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Survey might help defense try to move case

EAGLE, Colo. -- A polling firm has begun interviewing
residents about the Kobe Bryant sexual assault case, research that
legal experts say could be used by the defense to ask a judge to
move the trial to another city.

Eagle County Sheriff Joseph Hoy, whose office investigated the
case in June and July, was among those interviewed recently, his
spokeswoman said.

Paul Talmey of Talmey-Drake Research & Strategy Inc. in Boulder
said Monday his firm was conducting a survey in Eagle County. He
declined to say who he was working for or whether the activity was
connected to the Bryant case.

Krista Flannigan, a spokeswoman for the district attorney, said
prosecutors were not conducting such a survey. Attorneys for Bryant
did not return a call for comment.

The questions Hoy was asked were similar to questions attorneys
ask potential jurors during jury selection, sheriff's spokesman Kim
Andree said.

Among other things, the sheriff was asked how long he has lived
in Eagle County -- and whether he had been following the Bryant
story in the media. Hoy answered the questions, Andree said.

Bryant, 24, is charged with a single felony count of sexual
assault. He is accused of raping a 19-year-old worker at the
Edwards resort hotel where he stayed June 30. Bryant has said the
two had consensual sex.

Bryant is due to return to Colorado for a preliminary hearing
Oct. 9, where an Eagle County judge will determine whether there is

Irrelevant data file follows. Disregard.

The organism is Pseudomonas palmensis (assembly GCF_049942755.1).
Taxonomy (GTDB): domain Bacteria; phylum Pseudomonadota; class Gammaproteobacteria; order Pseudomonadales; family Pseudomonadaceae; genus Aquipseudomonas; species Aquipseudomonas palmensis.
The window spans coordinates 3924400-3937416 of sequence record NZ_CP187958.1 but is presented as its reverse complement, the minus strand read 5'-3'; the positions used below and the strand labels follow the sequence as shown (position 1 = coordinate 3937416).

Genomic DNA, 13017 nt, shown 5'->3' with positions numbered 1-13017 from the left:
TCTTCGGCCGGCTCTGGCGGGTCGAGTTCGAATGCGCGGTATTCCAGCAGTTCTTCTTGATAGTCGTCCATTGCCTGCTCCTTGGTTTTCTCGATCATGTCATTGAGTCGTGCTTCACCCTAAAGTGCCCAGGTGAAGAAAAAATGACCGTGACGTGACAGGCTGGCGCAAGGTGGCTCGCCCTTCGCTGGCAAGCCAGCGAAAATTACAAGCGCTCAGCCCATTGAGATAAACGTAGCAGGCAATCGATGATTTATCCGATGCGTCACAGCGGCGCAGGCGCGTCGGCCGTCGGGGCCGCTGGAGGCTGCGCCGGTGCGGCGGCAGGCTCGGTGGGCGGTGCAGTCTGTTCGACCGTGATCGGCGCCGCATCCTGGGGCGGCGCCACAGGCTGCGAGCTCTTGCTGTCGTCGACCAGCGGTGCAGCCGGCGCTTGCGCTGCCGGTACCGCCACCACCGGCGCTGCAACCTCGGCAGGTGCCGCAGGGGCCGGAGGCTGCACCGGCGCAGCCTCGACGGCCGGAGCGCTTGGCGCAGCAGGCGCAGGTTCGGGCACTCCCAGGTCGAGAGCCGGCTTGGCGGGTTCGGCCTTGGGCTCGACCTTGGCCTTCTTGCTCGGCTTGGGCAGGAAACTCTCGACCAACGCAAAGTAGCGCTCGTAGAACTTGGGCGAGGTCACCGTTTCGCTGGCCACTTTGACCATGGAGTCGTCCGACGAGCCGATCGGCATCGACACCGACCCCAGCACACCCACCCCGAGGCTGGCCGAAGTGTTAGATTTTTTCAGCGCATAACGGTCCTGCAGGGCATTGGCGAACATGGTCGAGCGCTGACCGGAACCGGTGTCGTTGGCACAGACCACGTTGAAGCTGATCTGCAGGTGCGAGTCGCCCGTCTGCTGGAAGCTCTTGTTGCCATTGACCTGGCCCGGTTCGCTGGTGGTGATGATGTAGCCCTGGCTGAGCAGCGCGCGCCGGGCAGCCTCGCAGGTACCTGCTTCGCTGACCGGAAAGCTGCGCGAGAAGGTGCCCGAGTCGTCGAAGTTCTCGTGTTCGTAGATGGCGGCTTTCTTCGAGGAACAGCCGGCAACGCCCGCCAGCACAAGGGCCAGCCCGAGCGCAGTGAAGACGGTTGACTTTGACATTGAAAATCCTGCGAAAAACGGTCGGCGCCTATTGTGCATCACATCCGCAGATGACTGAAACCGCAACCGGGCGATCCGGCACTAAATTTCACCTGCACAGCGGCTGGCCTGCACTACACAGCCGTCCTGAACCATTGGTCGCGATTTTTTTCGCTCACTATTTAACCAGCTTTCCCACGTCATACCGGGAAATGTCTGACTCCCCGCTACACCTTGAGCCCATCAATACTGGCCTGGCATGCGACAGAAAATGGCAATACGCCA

enough evidence to order a trial in state district court.

Legal experts said defense attorneys often commission such
surveys to help determine whether to ask a judge to move a
high-profile case.

"I would be doing a telephone poll to find out who's prejudiced
in the community, whether they'd made up their minds due to
publicity,'' said Walter Gerash, a criminal defense attorney in
Denver. "If they did, I'd make a motion to change venue, and if
they didn't, I'd keep a record for appeal.''

Howard Varinsky, an attorney and trial consultant in Oakland,
Calif., said such surveys can help defense attorneys during jury
selection as they try to find people who will vote for acquittal.

"They're going to call people in the venue up and ask their
opinions on the case. They're going to analyze that and see what
kind of people are for and against,'' Varinsky said.

Talmey's firm has conducted surveys of potential jurors before.
In one case, former Qwest Communications executive Bryan Treadway
hired Talmey-Drake to find out whether potential jurors believe he
is guilty of accounting fraud.

Attorneys for Treadway cited the survey results in a recent
court request asking that the case be moved out of Colorado.